Masinga Dam full to highest level ever recorded - KenGen

Masinga Dam full to highest level ever recorded - KenGen

The Masinga Dam at full capacity. PHOTO | KenGen

KenGen has allayed fears of Masinga Dam bursting its banks due to the ongoing heavy rains amidst fears of an overflow.

In a statement on Thursday, the company said despite the dam which is located in the Seven Forks Cascade recording the highest level ever in history, its walls were built to withstand high pressure hence there is no need to panic.

KenGen Managing Director and CEO Eng. Peter Njenga noted that the same was the case for the other dams along the River Tana, namely; Kamburu, Gitaru, Kindaruma and Kiambere.

“The level of water in Kenya’s largest hydro power generating dam, Masinga, located in the Seven Forks Cascade today morning was at 1,058.22 meters above sea level against a full supply level of 1,056.50 meters. This season has seen Masinga rise to the highest level ever recorded in history surpassing the previous record of 1,058.13 last recorded in May 2020,” read the statement.

Eng. Njenga stated: “We constantly monitor our dams’ structure and would wish to assure all Kenyans that the dam safety measures we have put in place along with our disaster preparedness help allay risks of the water breaching the walls of the dams.”

KenGen however implored people living downstream along the River Tana to heed to the government’s directive and move to safer areas uplands since the weatherman has already predicted continued rainfall throughout the month of May.

Some of the communities said to be affected include Mbondoni, Kithecu, and Menguthe villages.

“In November 2023, KenGen predicted that Masinga Dam was likely to reach full supply capacity and overflow in April 2024, which has come to pass. At that time, KenGen issued an early warning to communities living near the dams and rivers to relocate and move to higher grounds to avoid loss of lives and property,” Eng. Njenga added.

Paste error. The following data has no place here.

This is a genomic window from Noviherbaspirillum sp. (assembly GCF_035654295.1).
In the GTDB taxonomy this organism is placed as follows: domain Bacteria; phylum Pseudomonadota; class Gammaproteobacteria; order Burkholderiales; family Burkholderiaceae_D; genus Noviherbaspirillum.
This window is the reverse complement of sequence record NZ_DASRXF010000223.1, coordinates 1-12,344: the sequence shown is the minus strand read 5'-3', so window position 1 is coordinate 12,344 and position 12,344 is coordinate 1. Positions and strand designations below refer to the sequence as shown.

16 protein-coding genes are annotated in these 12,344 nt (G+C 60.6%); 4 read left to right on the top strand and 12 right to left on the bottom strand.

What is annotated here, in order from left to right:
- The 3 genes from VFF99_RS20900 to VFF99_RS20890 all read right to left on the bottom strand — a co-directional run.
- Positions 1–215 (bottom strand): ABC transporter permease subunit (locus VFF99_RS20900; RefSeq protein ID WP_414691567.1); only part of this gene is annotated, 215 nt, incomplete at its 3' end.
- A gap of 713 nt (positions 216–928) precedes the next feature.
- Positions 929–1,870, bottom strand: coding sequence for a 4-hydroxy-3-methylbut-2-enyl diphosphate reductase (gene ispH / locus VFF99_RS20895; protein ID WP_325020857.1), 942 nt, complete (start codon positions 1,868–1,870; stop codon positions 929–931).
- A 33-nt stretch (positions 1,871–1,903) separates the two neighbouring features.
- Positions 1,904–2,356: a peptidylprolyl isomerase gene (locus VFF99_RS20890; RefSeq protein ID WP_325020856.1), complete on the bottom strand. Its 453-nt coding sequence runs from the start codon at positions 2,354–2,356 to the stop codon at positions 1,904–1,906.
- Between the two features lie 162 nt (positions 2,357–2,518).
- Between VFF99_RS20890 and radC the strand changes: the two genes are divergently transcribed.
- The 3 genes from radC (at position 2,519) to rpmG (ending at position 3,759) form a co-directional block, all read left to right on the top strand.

“We thank those who took our warning seriously and moved to safer zones and urge those still residing near the dams and river Tana to heed the Government’s call and move to safer grounds.”

 The KenGen boss at the same time said the company was seeking to utilize the heavy downpours to stabilize the electricity supply in the country.

He revealed a move to raise Masinga Dam by 1.5 meters in order to increase the capacity of the water held, adding that the dams also help to regulate water flow thus reducing the possibility of flooding.

“Going forward, KenGen with the support of the government is considering raising of Masinga Dam by 1.5 meters which will help hold more water and further delay the overflow of the dam during heavy rains. KenGen’s hydroelectric power capacity currently stands at 826MW which accounts for 44% of its installed capacity and about 25% of the total national capacity,” he stated.

“Over the years, the dams have helped to regulate river flows and mitigate flooding downstream by temporarily storing the flood volume and allowing the water to naturally flow downstream later through the power plants.”

Eng. Njenga added: “As projected by the Kenya Meteorological Department the rains are likely to go until the end of May, yet we need cheaper power for the entire year, this is why we are implementing a robust water management plan to enable us to supply hydropower all through the year to help stabilize the cost of electricity in Kenya.”


KenGen Floods Masinga Dam Seven Forks

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